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IPv6 everywhere with tinc

Some time ago I described how to use 6to4 to provide a stable IPv6 connection for a host having a fixed, public IPv4 address, a really simple procedure (at least in its basic configuration) which allows us to access a new Internet with abundance of addresses where everyone can offer their own services.

However, the procedure is something of an entelechy since a host which has a fixed, public IPv4 address is already capable of offering services to the Internet. However, what about our home computers sitting behind a NAT device (thus with private addresses), or those we carry with ourselves (thus with dynamic addresses)?

In this article I describe how to use tinc to extend IPv6 connectivity from a host with its own (native or 6to4) IPv6 network into home and mobile devices, so that they have publicly accessible addresses in this network regardless of their location.

Network topology

Tinc is free/libre software used for building virtual private networks (VPN) which stands out from other VPN products in that it greatly eases setting up networks of a distributed topology with no need for central nodes doing routing or authentication. Each tinc node defines its own subnet and the system takes care of propagating the needed routes and keys for communication to take place in a direct (if possible) and secure way between nodes which don't explicitly know each other.

We'll assume that we have a so-called gateway node with a fixed, public IPv4 address and its own IPv6 network. To continue the example in the previous article, these will be 1.2.3.4 and its associated 6to4 network 2002:0102:0304::/48 (but it may be any other public IPv6 network). We'll also assume that the rest of nodes have no connection to the IPv6 Internet nor fixed, public IPv4 addresses.

We'll set tinc up so that each node in the network gives access to its own subnet 2002:0102:0304:N::/64 (with N = 0 for the gateway). Nodes shall connect to the gateway, which shall thus connect all subnets together and provide access to the IPv6 Internet to those nodes which choose the tinc network as their default route.

IPv4 and IPv6 networks.

Please note how each node shall have the same address both in the tinc and local networks, something we achieve by using two different network masks. In this sense, the manual is a mix of this example and this article.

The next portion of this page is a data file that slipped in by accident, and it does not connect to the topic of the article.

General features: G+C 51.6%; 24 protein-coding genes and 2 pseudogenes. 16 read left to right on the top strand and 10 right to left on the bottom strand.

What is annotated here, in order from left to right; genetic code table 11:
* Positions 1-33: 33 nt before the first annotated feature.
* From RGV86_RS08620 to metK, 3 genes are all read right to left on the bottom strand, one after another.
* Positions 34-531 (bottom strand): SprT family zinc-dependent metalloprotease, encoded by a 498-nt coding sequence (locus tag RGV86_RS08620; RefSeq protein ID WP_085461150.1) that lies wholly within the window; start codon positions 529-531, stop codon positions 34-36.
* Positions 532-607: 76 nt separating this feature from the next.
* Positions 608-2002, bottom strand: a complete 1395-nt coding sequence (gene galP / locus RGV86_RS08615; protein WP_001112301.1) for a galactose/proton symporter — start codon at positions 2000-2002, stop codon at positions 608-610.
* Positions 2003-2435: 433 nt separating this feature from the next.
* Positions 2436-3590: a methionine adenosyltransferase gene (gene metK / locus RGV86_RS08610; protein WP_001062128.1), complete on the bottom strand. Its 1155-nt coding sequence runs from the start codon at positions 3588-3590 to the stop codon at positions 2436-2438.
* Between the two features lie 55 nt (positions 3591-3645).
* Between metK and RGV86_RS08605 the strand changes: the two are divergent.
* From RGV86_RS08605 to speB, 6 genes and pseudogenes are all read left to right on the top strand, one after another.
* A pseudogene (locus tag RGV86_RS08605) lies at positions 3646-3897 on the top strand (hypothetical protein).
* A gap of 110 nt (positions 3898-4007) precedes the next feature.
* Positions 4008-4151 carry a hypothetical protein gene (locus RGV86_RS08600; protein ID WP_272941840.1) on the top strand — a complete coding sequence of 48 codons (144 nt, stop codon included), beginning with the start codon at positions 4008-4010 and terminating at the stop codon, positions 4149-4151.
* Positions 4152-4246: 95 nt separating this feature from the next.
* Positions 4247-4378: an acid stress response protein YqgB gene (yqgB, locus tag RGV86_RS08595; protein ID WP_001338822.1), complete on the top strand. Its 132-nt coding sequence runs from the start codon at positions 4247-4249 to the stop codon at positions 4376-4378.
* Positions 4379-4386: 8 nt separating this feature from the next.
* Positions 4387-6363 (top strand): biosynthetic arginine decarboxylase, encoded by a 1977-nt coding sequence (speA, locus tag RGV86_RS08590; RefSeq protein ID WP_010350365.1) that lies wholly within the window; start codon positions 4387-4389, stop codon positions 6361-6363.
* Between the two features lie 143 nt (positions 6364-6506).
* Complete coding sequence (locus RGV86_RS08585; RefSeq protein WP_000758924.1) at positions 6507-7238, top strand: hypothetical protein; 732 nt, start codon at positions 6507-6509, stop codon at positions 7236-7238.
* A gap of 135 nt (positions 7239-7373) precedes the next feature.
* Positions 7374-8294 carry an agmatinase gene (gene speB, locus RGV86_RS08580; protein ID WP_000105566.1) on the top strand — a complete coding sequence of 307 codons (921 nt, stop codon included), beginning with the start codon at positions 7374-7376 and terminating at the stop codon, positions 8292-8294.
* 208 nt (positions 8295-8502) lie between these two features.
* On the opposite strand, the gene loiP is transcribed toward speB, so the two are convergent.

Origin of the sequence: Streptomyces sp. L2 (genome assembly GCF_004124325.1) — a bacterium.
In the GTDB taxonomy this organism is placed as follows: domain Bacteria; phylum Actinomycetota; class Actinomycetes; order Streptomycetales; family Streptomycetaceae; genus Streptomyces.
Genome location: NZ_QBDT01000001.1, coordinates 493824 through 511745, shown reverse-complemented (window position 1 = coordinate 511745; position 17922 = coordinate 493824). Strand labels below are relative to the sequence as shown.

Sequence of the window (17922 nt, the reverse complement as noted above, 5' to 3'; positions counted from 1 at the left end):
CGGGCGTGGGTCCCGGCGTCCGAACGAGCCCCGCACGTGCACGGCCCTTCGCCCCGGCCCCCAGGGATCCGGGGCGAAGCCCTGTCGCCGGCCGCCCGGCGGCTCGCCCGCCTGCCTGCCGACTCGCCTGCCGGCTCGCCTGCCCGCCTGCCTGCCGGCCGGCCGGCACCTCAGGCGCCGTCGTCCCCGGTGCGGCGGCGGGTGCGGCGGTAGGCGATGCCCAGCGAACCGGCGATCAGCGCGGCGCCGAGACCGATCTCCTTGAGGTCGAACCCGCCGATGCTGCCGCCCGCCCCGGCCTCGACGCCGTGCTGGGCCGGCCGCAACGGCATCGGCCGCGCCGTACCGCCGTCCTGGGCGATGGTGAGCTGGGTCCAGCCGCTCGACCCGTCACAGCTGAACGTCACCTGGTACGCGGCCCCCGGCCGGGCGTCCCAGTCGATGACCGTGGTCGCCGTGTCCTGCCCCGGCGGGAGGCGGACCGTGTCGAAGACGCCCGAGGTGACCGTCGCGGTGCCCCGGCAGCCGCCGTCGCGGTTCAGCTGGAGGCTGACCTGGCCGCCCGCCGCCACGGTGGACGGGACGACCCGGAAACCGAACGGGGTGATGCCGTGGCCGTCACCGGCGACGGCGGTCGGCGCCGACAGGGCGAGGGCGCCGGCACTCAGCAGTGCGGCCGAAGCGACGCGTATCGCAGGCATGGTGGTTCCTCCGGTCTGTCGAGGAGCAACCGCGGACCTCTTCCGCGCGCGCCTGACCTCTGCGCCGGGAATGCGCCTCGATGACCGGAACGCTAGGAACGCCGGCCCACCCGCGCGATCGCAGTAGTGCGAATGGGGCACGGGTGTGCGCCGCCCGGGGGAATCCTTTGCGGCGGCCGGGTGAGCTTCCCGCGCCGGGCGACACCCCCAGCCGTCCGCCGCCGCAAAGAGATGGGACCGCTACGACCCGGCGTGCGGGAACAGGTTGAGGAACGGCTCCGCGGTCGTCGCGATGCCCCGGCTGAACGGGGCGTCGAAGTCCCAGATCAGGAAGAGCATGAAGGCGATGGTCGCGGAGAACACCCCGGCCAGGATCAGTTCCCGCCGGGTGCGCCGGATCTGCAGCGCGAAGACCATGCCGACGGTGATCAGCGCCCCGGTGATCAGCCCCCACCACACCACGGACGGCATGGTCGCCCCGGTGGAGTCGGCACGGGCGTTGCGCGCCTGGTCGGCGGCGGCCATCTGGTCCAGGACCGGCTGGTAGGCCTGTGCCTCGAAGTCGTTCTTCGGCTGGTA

Gateway configuration

For setting the gateway with Debian or similar, in the first place we'll install package tinc. Next we'll create the directory /etc/tinc/inet6 which will hold the configuration files for our network, which we shall call inet6 here (tinc can manage several ones).

Now we'll create tinc's server configuration file for this node, /etc/tinc/inet6/tinc.conf:

AddressFamily = ipv4
BindToAddress = gateway.example.net 655
Name = gateway

The only option actually necessary is Name, here setting this node's unique name in the tinc network to gateway. The AddressFamily option restricts tinc to always using IPv4 connections, something reasonable for providing IPv6 on top of it. The options BindToAddress fixes the address and port (TCP and UDP, default 655) where tinc will listen, and it can be useful if the gateway has multiple IPv4 addresses or if we're going to manage more than one network with tinc, since each one needs a different port.

For any two tinc nodes to connect in a secure way both must know beforehand their respective names and public keys, as well as the subnets they provide access to. If a node wants to connect to another, it will need to know the address and port where the other tinc server listens. Each node defines all these parameters in a host configuration file which must be copied to the nodes it wants to connect to.

Next we'll create the gateway's host configuration file, /etc/tinc/inet6/hosts/gateway. We'll need to create the hosts subdirectory first taking care that we use for the file the same name given above in Name.

Address = gateway.example.net 655
Subnet = 2002:0102:0304:0000:0:0:0:0/64
Subnet = 0:0:0:0:0:0:0:0/0

Of course the values in Address are those given far above. The announced subnet is 2002:0102:0304:0000::/64 (tinc doesn't support compact notation) as shown in the diagram, as well as ::/0, i.e. the whole IPv6 Internet.

We'll complete this file with the node's public key, which we'll generate by running tincd -n inet6 -K and accepting the default answers. This will add a BEGIN/END RSA PUBLIC KEY block to the end of file.

Tinc doesn't automatically add any address or route to the host, instead it leaves the task to some network configuration scripts. In our case, assuming that the gateway already has set its IPv6 interfaces and routes up, we'll create the following scripts /etc/tinc/inet6/tinc-up

#!/bin/sh
ip -6 link set "$INTERFACE" up mtu 1400
ip -6 addr add 2002:0102:0304:0000::1/48 dev "$INTERFACE"

and /etc/tinc/inet6/tinc-down

#!/bin/sh
ip -6 addr del 2002:0102:0304:0000::1/48 dev "$INTERFACE"
ip -6 link set "$INTERFACE" down

that shall run when starting and stopping tinc's inet6 network (don't forget to make them executable with chmod a+rx SCRIPT). Please note how the maximum IPv6 datagram size (MTU) is limited to 1400 bytes: we take into account the overhead added by 6to4 (in our case) or tinc to reduce the chance of coming across problems during the discovery process of the MTU between two IPv6 hosts. The safest (and slightly less efficient) value is 1280. Please read this article for further information.

Finally we'll add inet6 to file /etc/tinc/nets.boot, which lists networks automatically started by tinc's init script, and we'll start it by running invoke-rc.d tinc restart. This completes the configuration of tinc itself.